doi:10.14336/AD.2014.1022
PMCID: PMC4509475  PMID: 26236548
Frailty; Mortality; Diabetes; Low HbA1c
6.  Management of Type 2 Diabetes in Older People 
Diabetes Therapy  2013;4(1):13-26.
The prevalence of diabetes is increasing due to aging of the population and increasing obesity. In the developed world, there is an epidemiologic shift from diabetes being a disease of middle age to being a disease of older people due to increased life expectancy. In old age, diabetes is associated with high comorbidity burden and increased prevalence of geriatric syndromes in addition to the traditional vascular complications. Therefore, comprehensive geriatric assessment should be performed on initial diagnosis of diabetes. Due to the heterogeneous nature of older people with diabetes and variations in their functional status, comorbidities, and life expectancy, therapeutic interventions, and glycemic targets should be individualized taking into consideration patients’ preferences and putting quality of life at the heart of their care plans.
doi:10.1007/s13300-013-0020-4
PMCID: PMC3687094  PMID: 23605454
Diabetes mellitus; Geriatric assessment; Glycemic targets; Older people; Management; Type 2 diabetes
7.  An evaluation of the effectiveness of a multi-modal intervention in frail and pre-frail older people with type 2 diabetes - the MID-Frail study: study protocol for a randomised controlled trial 
Trials  2014;15:34.
Background
Diabetes, a highly prevalent, chronic disease, is associated with increasing frailty and functional decline in older people, with concomitant personal, social, and public health implications. We describe the rationale and methods of the multi-modal intervention in diabetes in frailty (MID-Frail) study.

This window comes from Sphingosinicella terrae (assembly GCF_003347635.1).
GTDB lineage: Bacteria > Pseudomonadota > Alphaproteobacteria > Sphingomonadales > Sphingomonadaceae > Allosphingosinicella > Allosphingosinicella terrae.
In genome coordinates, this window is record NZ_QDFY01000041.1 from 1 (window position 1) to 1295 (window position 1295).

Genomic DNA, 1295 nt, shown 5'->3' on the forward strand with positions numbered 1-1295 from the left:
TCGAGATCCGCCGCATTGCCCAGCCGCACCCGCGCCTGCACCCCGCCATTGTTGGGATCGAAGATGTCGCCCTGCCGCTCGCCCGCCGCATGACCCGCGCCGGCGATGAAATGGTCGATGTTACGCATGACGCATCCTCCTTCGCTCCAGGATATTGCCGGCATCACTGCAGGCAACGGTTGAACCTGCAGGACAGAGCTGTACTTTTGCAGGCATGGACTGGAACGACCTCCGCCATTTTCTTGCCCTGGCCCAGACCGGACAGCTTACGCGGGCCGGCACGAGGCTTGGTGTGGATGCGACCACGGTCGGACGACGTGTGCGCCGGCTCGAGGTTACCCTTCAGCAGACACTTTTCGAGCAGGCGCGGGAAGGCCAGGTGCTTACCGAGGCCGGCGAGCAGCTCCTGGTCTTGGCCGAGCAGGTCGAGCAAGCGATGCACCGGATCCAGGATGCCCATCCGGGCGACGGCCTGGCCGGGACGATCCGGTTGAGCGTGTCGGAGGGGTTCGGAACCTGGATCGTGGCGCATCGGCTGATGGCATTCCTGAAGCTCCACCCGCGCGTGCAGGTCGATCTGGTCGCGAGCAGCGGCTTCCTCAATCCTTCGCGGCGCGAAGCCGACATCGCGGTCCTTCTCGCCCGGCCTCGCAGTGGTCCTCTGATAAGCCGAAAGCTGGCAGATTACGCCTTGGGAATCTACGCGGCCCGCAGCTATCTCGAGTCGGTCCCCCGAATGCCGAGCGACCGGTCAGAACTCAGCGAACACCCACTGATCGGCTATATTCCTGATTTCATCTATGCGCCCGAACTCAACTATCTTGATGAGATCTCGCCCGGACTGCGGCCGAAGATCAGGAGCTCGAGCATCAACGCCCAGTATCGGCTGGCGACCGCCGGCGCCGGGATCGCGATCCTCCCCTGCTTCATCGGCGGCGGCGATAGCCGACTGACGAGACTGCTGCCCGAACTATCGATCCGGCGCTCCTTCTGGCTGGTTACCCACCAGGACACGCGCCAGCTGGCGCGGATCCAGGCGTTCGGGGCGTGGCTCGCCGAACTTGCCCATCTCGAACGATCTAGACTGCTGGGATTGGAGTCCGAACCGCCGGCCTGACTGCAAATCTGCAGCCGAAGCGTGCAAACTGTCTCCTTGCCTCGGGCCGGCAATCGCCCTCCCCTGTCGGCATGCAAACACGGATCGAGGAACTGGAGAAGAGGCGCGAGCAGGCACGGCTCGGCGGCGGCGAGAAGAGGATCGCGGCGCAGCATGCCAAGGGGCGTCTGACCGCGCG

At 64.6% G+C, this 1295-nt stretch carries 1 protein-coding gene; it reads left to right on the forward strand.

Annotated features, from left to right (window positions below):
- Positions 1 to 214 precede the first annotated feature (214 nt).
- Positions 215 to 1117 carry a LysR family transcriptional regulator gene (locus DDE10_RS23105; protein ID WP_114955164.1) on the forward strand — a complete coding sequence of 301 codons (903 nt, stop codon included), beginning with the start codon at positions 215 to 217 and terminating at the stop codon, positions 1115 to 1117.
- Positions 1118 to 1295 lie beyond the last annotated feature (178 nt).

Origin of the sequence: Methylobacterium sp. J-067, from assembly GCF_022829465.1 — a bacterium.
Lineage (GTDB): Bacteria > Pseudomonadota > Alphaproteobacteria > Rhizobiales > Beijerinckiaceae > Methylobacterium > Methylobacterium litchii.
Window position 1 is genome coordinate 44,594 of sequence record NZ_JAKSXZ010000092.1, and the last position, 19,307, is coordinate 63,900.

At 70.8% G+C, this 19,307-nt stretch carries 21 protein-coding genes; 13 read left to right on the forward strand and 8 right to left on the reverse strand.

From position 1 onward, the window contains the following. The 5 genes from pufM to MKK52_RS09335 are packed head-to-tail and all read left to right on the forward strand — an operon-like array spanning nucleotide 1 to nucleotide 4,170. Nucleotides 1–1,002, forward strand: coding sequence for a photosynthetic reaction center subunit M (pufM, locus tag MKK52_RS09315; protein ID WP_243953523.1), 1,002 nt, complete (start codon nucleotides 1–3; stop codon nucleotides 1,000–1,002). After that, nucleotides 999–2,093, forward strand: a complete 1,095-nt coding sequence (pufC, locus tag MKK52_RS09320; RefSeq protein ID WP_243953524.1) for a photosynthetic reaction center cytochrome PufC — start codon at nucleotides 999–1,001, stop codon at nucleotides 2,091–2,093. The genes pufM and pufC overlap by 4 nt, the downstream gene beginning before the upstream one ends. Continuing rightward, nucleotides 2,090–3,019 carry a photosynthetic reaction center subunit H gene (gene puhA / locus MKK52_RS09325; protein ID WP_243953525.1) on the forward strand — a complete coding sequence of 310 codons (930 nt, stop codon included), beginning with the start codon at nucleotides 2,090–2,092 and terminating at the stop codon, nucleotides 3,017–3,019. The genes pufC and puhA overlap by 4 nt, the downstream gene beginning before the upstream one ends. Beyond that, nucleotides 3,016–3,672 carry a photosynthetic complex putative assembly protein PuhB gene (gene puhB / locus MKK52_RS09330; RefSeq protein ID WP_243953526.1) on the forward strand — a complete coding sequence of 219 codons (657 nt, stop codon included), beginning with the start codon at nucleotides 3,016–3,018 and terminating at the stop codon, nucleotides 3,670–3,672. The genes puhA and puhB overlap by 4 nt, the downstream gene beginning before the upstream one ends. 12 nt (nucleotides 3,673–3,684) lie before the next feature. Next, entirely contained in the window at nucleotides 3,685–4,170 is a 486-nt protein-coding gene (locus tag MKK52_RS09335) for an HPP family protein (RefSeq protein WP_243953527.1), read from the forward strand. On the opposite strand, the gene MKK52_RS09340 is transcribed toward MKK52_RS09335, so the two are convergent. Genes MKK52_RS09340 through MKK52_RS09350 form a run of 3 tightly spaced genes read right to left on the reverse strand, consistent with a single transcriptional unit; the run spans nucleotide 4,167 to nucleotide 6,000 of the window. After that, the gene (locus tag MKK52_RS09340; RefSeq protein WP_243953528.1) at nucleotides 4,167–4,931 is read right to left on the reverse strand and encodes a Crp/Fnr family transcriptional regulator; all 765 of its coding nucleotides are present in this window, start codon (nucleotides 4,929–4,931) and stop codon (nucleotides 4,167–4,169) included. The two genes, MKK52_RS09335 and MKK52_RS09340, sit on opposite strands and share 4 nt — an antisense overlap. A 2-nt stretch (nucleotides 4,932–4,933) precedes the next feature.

Methods/Design
The MID-Frail study is an open, randomised, multicentre study, with random allocation by clusters (each trial site) to a usual care group or an intervention group. A total of 1,718 subjects will be randomised with each site enrolling on average 14 or 15 subjects. The primary objective of the study is to evaluate, in comparison with usual clinical practice, the effectiveness of a multi-modal intervention (specific clinical targets, education, diet, and resistance training exercise) in frail and pre-frail subjects aged ≥70 years with type 2 diabetes in terms of the difference in function 2 years post-randomisation. Difference in function will be measured by changes in a summary ordinal score on the short physical performance battery (SPPB) of at least one point. Secondary outcomes include daily activities, economic evaluation, and quality of life.
Discussion
The MID-Frail study will provide evidence on the clinical, functional, social, and economic impact of a multi-modal approach in frail and pre-frail older people with type 2 diabetes.
Trial registration
ClinicalTrials.gov: NCT01654341.
doi:10.1186/1745-6215-15-34
PMCID: PMC3917538  PMID: 24456998
Multi-modal intervention; Frail; Pre-frail; Type 2 diabetes
9.  Factors associated with initiation of antihyperglycaemic medication in UK patients with newly diagnosed type 2 diabetes 
Aim
To assess the factors associated with antihyperglycaemic medication initiation in UK patients with newly diagnosed type 2 diabetes.
Methods